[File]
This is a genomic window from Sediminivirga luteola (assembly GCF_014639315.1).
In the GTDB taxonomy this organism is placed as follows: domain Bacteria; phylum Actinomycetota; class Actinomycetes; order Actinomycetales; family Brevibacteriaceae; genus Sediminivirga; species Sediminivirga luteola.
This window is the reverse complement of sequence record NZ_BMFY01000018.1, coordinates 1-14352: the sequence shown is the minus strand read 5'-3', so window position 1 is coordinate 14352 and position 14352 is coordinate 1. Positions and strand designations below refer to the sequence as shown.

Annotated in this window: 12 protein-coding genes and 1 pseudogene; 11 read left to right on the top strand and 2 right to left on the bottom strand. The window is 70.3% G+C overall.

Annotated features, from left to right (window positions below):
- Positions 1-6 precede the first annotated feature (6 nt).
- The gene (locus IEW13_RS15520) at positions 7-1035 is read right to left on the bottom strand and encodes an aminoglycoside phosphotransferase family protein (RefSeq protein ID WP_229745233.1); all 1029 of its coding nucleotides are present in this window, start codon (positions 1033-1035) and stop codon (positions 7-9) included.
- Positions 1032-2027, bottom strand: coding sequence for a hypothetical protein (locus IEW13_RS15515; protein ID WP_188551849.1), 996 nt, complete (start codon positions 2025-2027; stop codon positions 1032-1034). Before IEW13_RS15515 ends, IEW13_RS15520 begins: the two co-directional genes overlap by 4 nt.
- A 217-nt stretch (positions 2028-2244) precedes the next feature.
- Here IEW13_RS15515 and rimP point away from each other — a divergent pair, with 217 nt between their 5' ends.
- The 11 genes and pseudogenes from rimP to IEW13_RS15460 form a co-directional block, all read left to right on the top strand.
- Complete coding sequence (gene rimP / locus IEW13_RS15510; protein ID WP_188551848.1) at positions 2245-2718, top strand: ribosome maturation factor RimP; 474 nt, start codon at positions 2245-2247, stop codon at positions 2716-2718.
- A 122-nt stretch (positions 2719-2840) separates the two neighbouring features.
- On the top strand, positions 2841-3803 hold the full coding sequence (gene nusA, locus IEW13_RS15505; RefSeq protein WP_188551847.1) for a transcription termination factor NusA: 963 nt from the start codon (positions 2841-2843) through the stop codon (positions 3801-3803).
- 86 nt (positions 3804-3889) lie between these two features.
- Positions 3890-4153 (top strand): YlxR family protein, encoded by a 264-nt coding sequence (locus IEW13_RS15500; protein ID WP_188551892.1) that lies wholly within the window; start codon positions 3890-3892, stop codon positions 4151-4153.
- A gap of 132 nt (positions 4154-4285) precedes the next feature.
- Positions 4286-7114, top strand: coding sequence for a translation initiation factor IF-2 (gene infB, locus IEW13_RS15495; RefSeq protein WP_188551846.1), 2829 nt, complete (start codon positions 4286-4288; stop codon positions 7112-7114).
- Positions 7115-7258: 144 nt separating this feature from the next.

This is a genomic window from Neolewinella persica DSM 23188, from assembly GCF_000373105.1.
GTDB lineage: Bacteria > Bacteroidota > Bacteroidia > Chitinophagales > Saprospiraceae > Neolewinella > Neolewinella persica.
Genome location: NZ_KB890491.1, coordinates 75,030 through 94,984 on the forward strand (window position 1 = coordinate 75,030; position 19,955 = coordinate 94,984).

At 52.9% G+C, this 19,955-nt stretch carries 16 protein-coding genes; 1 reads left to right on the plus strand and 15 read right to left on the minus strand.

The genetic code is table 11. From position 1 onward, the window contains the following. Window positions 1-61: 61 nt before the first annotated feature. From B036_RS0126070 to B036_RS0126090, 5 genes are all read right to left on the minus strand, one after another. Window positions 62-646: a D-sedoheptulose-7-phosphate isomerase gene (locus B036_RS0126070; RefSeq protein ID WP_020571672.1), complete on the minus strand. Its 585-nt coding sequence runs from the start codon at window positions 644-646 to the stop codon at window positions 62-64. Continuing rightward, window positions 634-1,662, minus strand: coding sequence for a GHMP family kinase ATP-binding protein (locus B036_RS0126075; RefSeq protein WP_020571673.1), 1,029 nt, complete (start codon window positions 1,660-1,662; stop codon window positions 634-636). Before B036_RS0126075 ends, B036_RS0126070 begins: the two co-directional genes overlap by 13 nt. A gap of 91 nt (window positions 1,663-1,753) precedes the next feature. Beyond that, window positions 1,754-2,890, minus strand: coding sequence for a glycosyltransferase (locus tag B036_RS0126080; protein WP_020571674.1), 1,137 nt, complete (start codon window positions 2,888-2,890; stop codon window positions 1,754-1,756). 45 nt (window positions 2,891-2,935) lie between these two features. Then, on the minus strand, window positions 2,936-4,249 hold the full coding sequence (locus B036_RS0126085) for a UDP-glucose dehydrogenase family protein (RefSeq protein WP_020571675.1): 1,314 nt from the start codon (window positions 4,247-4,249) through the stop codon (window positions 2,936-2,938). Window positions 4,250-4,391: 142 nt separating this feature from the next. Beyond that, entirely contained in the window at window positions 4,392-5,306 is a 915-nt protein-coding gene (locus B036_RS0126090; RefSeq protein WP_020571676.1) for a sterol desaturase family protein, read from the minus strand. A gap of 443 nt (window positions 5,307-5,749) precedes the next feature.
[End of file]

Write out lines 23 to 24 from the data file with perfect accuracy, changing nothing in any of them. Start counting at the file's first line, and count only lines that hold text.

At 52.9% G+C, this 19,955-nt stretch carries 16 protein-coding genes; 1 reads left to right on the plus strand and 15 read right to left on the minus strand.

The genetic code is table 11. From position 1 onward, the window contains the following. Window positions 1-61: 61 nt before the first annotated feature. From B036_RS0126070 to B036_RS0126090, 5 genes are all read right to left on the minus strand, one after another. Window positions 62-646: a D-sedoheptulose-7-phosphate isomerase gene (locus B036_RS0126070; RefSeq protein ID WP_020571672.1), complete on the minus strand. Its 585-nt coding sequence runs from the start codon at window positions 644-646 to the stop codon at window positions 62-64. Continuing rightward, window positions 634-1,662, minus strand: coding sequence for a GHMP family kinase ATP-binding protein (locus B036_RS0126075; RefSeq protein WP_020571673.1), 1,029 nt, complete (start codon window positions 1,660-1,662; stop codon window positions 634-636). Before B036_RS0126075 ends, B036_RS0126070 begins: the two co-directional genes overlap by 13 nt. A gap of 91 nt (window positions 1,663-1,753) precedes the next feature. Beyond that, window positions 1,754-2,890, minus strand: coding sequence for a glycosyltransferase (locus tag B036_RS0126080; protein WP_020571674.1), 1,137 nt, complete (start codon window positions 2,888-2,890; stop codon window positions 1,754-1,756). 45 nt (window positions 2,891-2,935) lie between these two features. Then, on the minus strand, window positions 2,936-4,249 hold the full coding sequence (locus B036_RS0126085) for a UDP-glucose dehydrogenase family protein (RefSeq protein WP_020571675.1): 1,314 nt from the start codon (window positions 4,247-4,249) through the stop codon (window positions 2,936-2,938). Window positions 4,250-4,391: 142 nt separating this feature from the next. Beyond that, entirely contained in the window at window positions 4,392-5,306 is a 915-nt protein-coding gene (locus B036_RS0126090; RefSeq protein WP_020571676.1) for a sterol desaturase family protein, read from the minus strand. A gap of 443 nt (window positions 5,307-5,749) precedes the next feature.